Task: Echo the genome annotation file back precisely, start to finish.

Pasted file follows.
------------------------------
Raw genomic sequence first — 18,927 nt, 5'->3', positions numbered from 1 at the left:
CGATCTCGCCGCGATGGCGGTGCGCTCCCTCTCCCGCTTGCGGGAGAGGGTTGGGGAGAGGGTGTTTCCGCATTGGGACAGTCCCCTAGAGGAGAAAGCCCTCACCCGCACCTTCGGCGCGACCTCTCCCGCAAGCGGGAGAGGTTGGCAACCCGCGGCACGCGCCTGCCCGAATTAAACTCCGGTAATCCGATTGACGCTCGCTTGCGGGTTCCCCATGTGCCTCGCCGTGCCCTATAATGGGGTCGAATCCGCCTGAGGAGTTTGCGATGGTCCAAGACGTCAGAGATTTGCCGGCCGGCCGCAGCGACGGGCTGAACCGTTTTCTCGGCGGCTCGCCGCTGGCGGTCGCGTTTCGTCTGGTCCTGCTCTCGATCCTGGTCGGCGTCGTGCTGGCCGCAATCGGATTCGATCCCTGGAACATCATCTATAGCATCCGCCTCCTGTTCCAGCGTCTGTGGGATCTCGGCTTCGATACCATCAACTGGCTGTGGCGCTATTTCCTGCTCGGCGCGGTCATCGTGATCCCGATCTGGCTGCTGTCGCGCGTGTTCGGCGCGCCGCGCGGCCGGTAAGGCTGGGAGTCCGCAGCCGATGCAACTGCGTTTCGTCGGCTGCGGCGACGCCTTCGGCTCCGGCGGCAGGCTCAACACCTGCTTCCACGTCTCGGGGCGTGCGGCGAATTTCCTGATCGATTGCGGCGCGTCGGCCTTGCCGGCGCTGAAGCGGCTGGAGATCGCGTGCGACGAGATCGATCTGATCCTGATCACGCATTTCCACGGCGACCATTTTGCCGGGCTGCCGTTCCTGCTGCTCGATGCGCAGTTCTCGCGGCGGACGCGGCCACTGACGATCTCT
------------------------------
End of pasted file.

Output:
Raw genomic sequence first — 18,927 nt, 5'->3', positions numbered from 1 at the left:
CGATCTCGCCGCGATGGCGGTGCGCTCCCTCTCCCGCTTGCGGGAGAGGGTTGGGGAGAGGGTGTTTCCGCATTGGGACAGTCCCCTAGAGGAGAAAGCCCTCACCCGCACCTTCGGCGCGACCTCTCCCGCAAGCGGGAGAGGTTGGCAACCCGCGGCACGCGCCTGCCCGAATTAAACTCCGGTAATCCGATTGACGCTCGCTTGCGGGTTCCCCATGTGCCTCGCCGTGCCCTATAATGGGGTCGAATCCGCCTGAGGAGTTTGCGATGGTCCAAGACGTCAGAGATTTGCCGGCCGGCCGCAGCGACGGGCTGAACCGTTTTCTCGGCGGCTCGCCGCTGGCGGTCGCGTTTCGTCTGGTCCTGCTCTCGATCCTGGTCGGCGTCGTGCTGGCCGCAATCGGATTCGATCCCTGGAACATCATCTATAGCATCCGCCTCCTGTTCCAGCGTCTGTGGGATCTCGGCTTCGATACCATCAACTGGCTGTGGCGCTATTTCCTGCTCGGCGCGGTCATCGTGATCCCGATCTGGCTGCTGTCGCGCGTGTTCGGCGCGCCGCGCGGCCGGTAAGGCTGGGAGTCCGCAGCCGATGCAACTGCGTTTCGTCGGCTGCGGCGACGCCTTCGGCTCCGGCGGCAGGCTCAACACCTGCTTCCACGTCTCGGGGCGTGCGGCGAATTTCCTGATCGATTGCGGCGCGTCGGCCTTGCCGGCGCTGAAGCGGCTGGAGATCGCGTGCGACGAGATCGATCTGATCCTGATCACGCATTTCCACGGCGACCATTTTGCCGGGCTGCCGTTCCTGCTGCTCGATGCGCAGTTCTCGCGGCGGACGCGGCCACTGACGATCTCT